Cure Research Setback?

Shock and Kill
Research unveils new info about latent HIV reservoirs, signaling a possible cure setback
by Jeannie Wraight


Amid several recent successes in the pursuit for an HIV cure, a new study from a leading HIV researcher reports a significant setback to the “shock and kill” strategy, a heavily researched and promising cure approach. Investigators ascertain this major blow may make finding a broad-based cure to HIV even more formidable then previously expected.

Dr. Robert Siliciano, a professor at the Johns Hopkins University School of Medicine and a Howard Hughes Medical Institute investigator, reported results of the sobering study published October 24 in the journal Cell. Dr. Siliciano and his research team found that latent HIV reservoirs, a major barrier to clearing HIV from the body, may be as much as 60-fold larger than previously thought. This presents a greater challenge to activating these reservoirs, part of the most sanctioned strategy being researched to eradicate HIV.

Scientists have long known that a major barrier to clearing HIV lies in penetrating viral reservoirs where HIV hides in resting CD4 cells and macrophages. HIV is either in an active or inactive state. When active, antiretroviral medications can eliminate HIV. But when inactive, in a resting state, HIV can lie dormant, untouchable by current anti-HIV drugs. Scientists hypothesize that if we can activate these dormant cells, drawing them into the reach of antiretroviral therapy or other specialized medications, that we may be able to eliminate HIV. For this approach to succeed, all latent cells must be activated.

HIV reservoirs are born from the immune system’s attempts to eliminate HIV. When the immune system encounters HIV, T-cells can rapidly multiply producing cells called effector cells, which seek to destroy the virus. After this immune response is complete, most of these cells die, but a small number revert back to a resting state where they will remain dormant until they encounter the same antigen and reactivate. Sometimes these cells are infected with HIV while they are in the process of transitioning back to a resting state. HIV inserts its genetic material into the DNA of the cell creating a provirus. The provirus then becomes inactive. When this happens these cells become part of the latent reservoir.

Scientists have collectively set their sights on these reservoirs with several projects designed to wake up these resting cells and kill them off. Two of the major problems of this strategy are finding drugs that can activate latently infected cells without harming uninfected cells and not knowing where or how much latently infected cells exist.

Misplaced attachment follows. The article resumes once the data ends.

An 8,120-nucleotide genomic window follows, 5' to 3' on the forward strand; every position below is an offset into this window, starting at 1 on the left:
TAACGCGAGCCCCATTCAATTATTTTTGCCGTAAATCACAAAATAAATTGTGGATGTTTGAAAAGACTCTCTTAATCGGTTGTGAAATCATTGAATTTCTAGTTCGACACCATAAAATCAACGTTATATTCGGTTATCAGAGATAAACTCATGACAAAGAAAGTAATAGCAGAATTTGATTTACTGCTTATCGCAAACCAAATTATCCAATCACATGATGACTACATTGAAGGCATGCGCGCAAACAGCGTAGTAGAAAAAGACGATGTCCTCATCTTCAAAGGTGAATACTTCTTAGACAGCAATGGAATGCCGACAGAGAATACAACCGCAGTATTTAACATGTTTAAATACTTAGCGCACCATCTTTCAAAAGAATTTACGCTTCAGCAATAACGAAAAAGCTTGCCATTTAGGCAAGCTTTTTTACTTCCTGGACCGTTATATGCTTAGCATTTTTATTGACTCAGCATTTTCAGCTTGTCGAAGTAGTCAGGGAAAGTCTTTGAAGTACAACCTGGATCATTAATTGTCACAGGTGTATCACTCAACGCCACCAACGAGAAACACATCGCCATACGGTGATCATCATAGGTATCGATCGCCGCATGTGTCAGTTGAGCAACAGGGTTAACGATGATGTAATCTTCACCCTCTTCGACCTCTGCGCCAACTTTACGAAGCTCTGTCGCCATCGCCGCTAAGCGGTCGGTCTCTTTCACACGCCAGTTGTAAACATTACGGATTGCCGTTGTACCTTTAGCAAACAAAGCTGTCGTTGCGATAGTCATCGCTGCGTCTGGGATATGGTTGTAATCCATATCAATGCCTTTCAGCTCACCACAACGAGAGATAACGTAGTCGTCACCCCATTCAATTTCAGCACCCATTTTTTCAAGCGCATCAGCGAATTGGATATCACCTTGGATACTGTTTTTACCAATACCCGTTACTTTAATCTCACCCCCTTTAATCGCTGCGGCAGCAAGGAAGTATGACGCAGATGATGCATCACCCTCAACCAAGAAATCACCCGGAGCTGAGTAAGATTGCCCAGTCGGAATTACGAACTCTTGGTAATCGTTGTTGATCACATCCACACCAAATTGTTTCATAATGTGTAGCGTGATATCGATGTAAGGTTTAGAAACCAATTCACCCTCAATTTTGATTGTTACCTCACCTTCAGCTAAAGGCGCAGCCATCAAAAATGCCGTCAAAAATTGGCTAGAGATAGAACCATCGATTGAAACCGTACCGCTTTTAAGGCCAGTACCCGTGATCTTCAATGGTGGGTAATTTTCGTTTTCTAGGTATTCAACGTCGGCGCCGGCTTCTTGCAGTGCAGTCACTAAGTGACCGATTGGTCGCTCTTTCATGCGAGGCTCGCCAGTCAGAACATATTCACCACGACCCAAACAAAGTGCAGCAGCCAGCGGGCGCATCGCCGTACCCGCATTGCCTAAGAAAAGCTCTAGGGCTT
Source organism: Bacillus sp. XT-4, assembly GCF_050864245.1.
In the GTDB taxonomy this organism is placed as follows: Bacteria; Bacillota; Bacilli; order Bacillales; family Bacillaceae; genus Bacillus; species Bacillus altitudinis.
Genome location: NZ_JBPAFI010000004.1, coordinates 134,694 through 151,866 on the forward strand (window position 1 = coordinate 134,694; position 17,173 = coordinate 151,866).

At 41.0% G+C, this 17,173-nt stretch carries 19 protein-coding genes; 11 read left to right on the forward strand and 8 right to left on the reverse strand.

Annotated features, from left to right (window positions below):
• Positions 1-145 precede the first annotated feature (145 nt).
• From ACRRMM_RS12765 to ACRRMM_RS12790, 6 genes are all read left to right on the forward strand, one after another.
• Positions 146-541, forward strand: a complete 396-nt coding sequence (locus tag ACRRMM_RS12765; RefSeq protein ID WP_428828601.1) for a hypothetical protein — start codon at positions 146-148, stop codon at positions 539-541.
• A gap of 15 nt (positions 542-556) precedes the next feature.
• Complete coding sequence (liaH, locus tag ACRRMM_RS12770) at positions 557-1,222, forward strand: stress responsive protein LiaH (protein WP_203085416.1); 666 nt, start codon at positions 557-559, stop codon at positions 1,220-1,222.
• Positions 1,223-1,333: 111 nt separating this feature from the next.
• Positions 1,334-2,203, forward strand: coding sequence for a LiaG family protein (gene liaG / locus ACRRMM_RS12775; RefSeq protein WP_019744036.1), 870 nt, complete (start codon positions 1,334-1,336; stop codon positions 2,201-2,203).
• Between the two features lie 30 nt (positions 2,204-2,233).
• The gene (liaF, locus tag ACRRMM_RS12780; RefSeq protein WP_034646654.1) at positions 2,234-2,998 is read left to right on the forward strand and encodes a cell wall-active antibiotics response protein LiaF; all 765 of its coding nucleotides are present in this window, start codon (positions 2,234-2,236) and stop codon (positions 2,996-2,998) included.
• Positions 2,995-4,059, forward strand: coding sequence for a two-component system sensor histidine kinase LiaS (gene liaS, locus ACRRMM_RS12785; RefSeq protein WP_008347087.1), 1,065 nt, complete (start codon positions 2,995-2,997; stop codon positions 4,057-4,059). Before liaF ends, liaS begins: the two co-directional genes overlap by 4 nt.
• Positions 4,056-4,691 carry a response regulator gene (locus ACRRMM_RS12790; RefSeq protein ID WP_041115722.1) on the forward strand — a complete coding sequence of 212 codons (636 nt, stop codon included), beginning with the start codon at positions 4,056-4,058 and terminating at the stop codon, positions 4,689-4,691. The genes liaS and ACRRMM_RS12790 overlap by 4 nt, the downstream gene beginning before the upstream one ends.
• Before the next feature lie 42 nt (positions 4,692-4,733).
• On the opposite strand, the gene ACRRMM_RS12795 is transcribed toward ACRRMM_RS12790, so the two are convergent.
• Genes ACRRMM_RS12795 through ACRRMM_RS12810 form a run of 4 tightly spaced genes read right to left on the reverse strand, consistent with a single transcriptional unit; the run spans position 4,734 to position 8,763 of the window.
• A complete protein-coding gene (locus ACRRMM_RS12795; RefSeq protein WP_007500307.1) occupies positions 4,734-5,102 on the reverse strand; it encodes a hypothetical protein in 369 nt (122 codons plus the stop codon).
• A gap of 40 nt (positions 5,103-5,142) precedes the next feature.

Proviruses in latent reservoirs are difficult to find and measure by current assays. Knowing the size of these reservoirs is vital to producing an effective strategy to eliminate them. Dr. Siliciano and his team developed a new technique that allowed them to activate provirus previously thought to be incapable of reactivating, allowing them to more accurately measure the size of the reservoir.

Researchers isolated provirus from 8 people with HIV and found that twelve percent of proviruses that had been believed to be defective were actually capable of activation and replication.

“Our study results certainly show that finding a cure for HIV disease is going to be much harder than we had thought and hoped for,” states Robert Siliciano.

Other methods of functional cures or HIV remissions have shown success in particular individuals over the past couple years. These successes have provided hope that researchers may find ways for more people to eventually discontinue or decrease the frequency of what is now lifelong antiretroviral therapy.

Other methods being researched in hopes of discovering a functional or eradication cure include viral host restrictive factors, monoclonal antibodies, macrophage clearance strategies, gene therapies, cell-based therapies, and therapeutic vaccines.

Although the recent research conducted by Dr. Siliciano is disheartening, hope of curing HIV remains alive and well. One lesson we should take away from this research is the need for funding to investigate a wide range of therapies and strategies. While research investigating the “shock and kill” approach has rightfully garnered much attention and its share of research dollars, other drugs and approaches continue to wait their turn to be adequately explored. Advocacy and activism for research dollars that can be directed to a wider array of potentially promising approaches is sorely needed and may help us get to the finish line quicker.

More Cure Resources:

The Reference Portal on HIV Reservoirs and Eradication Strategies (articles and thoughts from some of the great minds of HIV cure research):

Virochannel (HIV Conference coverage with video interviews, written reports and an online community to discuss new research): (Search HIV cure related abstracts. You will not be able to access the full abstract but can get a good idea of the study, methods and results):

Jeannie Wraight is the editor-in-chief and co-founder of HIV and HCV Haven ( and a blogger and writer for She is a member of the Board of Directors of Health People, a community-based organization in the South Bronx and an advisor to TRW (Teach me to Read and Write), a community-based organization in Kampala, Uganda. She lives with her husband in the Bronx, New York.